state of Tasmania. From Hobart, the capital of Tasmania, the
eclipse will begin with the Moon taking a tiny nick out of
the Sun's edge at 3:51 p.m. local time (0551 GMT). Maximum
eclipse will be at 5 p.m. (0700 GMT), and the Sun will set
at 5:17 p.m. (0717 GMT). The farther north you go in
Australia, the less the moon will cover the Sun. In Sydney,
the eclipse will begin at 4:14 p.m. and will be at maximum
— 52 percent covered — at 5:15 p.m. The Sun will set in
eclipse two minutes later. ... 39196.html
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Will Williams

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Re: Total solar eclipse to be seen across the U.S.

PostTue Jul 15, 2014 10:06 am

August full moon will be brightest of three supermoons

Lunar perigee to coincide with exact time moon is full.


This year’s biggest and brightest supermoon will delight skywatchers a month from now, on Monday, August 10th.

That night’s full moon is the second of three supermoons occurring in 2014. The first one took place on Saturday, July12th [*], and the third will happen on Tuesday, September 9th.

[*] We had a clear sky Saturday night here in Upper East Tennessee and the "Blood Moon" was enormous. Folks around here called the July full moon the "Buck Moon" because it coincides with the time of year when male deer velvety antlers appear and start growing.

Supermoons occur when the moon is at perigee, meaning closest to Earth in its elliptical orbit, at the time of a full moon.

At perigee, the moon is 31,000 miles closer to the Earth than it is at apogee, the furthest point from Earth in its orbit. This is why full moons that occur at perigee appear 14 percent larger and 30 percent brighter than those at apogee.

The August supermoon will appear larger and brighter than either the July or September ones because perigee occurs exactly when the moon is most full, a position known astronomically as “opposition.” This is the second year in a row to have three consecutive supermoons, unusual because perigee full moons occur on average every 13 months and 18 days.

High and low tides during both perigee full moons and perigee new moons are more extreme than normal. They do not cause storms or increase the chances of them occurring. Astronomers have found no correlation of supermoons with natural disasters.

The term “supermoon” was first coined during the 1970s. According to James Garvin, chief scientist at NASA’s Goddard Space Flight Center, “It is called a supermoon because this is a very noticeable alignment that, at first glance, would seem to have an effect.” However, “The ‘super’ in supermoon is really just the appearance of being closer.”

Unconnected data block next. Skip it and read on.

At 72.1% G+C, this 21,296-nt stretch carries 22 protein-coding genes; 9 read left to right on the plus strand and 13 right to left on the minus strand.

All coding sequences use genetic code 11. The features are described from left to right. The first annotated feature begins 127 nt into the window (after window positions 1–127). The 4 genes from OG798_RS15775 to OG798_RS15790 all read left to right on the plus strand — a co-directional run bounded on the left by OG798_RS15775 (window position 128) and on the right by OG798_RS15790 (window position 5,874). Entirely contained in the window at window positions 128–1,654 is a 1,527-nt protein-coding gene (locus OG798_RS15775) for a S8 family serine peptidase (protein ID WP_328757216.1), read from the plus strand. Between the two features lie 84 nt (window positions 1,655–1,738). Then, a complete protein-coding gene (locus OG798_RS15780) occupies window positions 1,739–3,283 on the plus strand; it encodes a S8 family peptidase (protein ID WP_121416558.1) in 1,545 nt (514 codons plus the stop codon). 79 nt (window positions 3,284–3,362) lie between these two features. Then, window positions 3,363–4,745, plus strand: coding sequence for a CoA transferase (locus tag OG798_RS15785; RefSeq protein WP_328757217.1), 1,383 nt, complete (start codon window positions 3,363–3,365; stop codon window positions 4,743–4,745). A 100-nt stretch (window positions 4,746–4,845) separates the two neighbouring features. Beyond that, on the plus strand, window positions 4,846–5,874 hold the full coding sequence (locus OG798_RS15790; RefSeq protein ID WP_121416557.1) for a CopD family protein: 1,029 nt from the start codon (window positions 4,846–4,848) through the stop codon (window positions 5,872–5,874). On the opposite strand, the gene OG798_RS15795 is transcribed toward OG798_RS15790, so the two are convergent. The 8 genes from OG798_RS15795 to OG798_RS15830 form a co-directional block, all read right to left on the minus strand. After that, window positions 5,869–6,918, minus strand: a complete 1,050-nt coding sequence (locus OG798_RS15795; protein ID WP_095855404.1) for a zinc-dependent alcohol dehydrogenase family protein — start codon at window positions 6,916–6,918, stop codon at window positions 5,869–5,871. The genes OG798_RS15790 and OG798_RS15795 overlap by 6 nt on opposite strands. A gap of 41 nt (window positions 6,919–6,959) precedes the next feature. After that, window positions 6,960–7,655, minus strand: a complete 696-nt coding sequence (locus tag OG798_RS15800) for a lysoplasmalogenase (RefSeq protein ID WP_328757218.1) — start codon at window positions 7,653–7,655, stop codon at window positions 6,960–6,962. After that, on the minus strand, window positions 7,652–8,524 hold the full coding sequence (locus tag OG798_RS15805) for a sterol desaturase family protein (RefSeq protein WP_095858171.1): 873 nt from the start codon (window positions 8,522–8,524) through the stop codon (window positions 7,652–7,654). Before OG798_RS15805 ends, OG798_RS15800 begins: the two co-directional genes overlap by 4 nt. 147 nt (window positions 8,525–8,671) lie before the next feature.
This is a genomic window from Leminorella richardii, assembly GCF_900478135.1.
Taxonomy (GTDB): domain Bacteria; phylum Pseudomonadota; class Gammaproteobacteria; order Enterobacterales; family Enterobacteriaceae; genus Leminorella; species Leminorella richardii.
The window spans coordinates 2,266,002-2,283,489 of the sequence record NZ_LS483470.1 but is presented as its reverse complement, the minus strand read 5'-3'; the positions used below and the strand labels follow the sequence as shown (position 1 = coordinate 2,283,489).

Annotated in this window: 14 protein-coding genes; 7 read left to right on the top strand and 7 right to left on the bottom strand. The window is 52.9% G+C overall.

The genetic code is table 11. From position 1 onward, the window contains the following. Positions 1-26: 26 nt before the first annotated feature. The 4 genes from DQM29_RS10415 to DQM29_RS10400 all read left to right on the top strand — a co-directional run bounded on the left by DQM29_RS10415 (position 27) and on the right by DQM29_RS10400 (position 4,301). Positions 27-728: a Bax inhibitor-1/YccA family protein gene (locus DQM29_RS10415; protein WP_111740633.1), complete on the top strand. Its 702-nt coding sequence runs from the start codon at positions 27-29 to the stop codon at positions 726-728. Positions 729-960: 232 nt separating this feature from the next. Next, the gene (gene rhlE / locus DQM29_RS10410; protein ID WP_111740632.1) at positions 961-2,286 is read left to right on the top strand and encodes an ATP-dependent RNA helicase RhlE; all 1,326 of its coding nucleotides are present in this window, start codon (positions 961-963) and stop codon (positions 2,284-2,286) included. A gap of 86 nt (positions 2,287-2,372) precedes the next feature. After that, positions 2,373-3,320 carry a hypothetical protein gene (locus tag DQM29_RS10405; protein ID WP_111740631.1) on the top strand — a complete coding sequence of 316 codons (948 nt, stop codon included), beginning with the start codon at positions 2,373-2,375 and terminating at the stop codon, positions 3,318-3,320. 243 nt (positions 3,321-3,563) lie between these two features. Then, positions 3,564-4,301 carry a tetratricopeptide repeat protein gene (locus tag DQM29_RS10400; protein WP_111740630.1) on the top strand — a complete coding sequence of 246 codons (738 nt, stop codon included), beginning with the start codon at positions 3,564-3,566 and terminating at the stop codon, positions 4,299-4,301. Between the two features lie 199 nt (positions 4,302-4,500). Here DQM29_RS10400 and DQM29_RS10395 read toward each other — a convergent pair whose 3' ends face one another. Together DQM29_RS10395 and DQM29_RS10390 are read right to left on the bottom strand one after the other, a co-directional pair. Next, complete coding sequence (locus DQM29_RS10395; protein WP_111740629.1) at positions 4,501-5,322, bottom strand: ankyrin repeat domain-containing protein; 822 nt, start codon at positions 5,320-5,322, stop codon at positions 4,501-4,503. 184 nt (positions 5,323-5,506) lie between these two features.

Full moons appear larger when they are low in the sky, either rising or setting, even when they are not supermoons. This is purely an optical illusion, largely due to the low moon appearing against a backdrop of buildings and trees. The optical illusion is magnified when the full moon rising in the east at sunset is also a supermoon.

According to Geoff Chester of the US Naval Observatory, this illusion will likely be remembered by observers more than the actual view of a larger than normal moon. ... upermoons/
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Wade Hampton III

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Re: Total solar eclipse to be seen across the U.S.

PostSat Nov 29, 2014 7:50 am

Anyone in the mood for a little trip?;_ylt=Ah ... t-901&fp=1
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Wade Hampton III

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Re: Total solar eclipse to be seen across the U.S.

PostMon Mar 16, 2015 8:28 pm

Will Williams wrote:A total solar eclipse will take place on Monday, August 21, 2017.

Unless you guys and girls are polar bears, you
will probably miss this one: ... 19724.html

Let us hope the Norse Gods of old will give us
a beautiful day in August of '17!

Eclipse_of_'15.jpg (35.26 KiB) Viewed 5568 times

p-bear.jpg (182.32 KiB) Viewed 5568 times


Jimmy Marr

Re: Total solar eclipse to be seen across the U.S.

PostTue Mar 17, 2015 11:45 am

My wife is visiting the San Juan Islands. I talked to her on the phone this morning and she said she went out on the deck at about 2:30AM this morning and saw the Northern Lights. I've never seen them before. I wish I could have been there.

Jimmy Marr

Re: Total solar eclipse to be seen across the U.S.

PostWed Mar 18, 2015 12:15 am

Here is a photo she sent:


Michael Olanich

Re: Total solar eclipse to be seen across the U.S.

PostThu Mar 19, 2015 4:45 am

Jimmy Marr wrote:Here is a photo she sent:


Very awe-inspiring. :shock: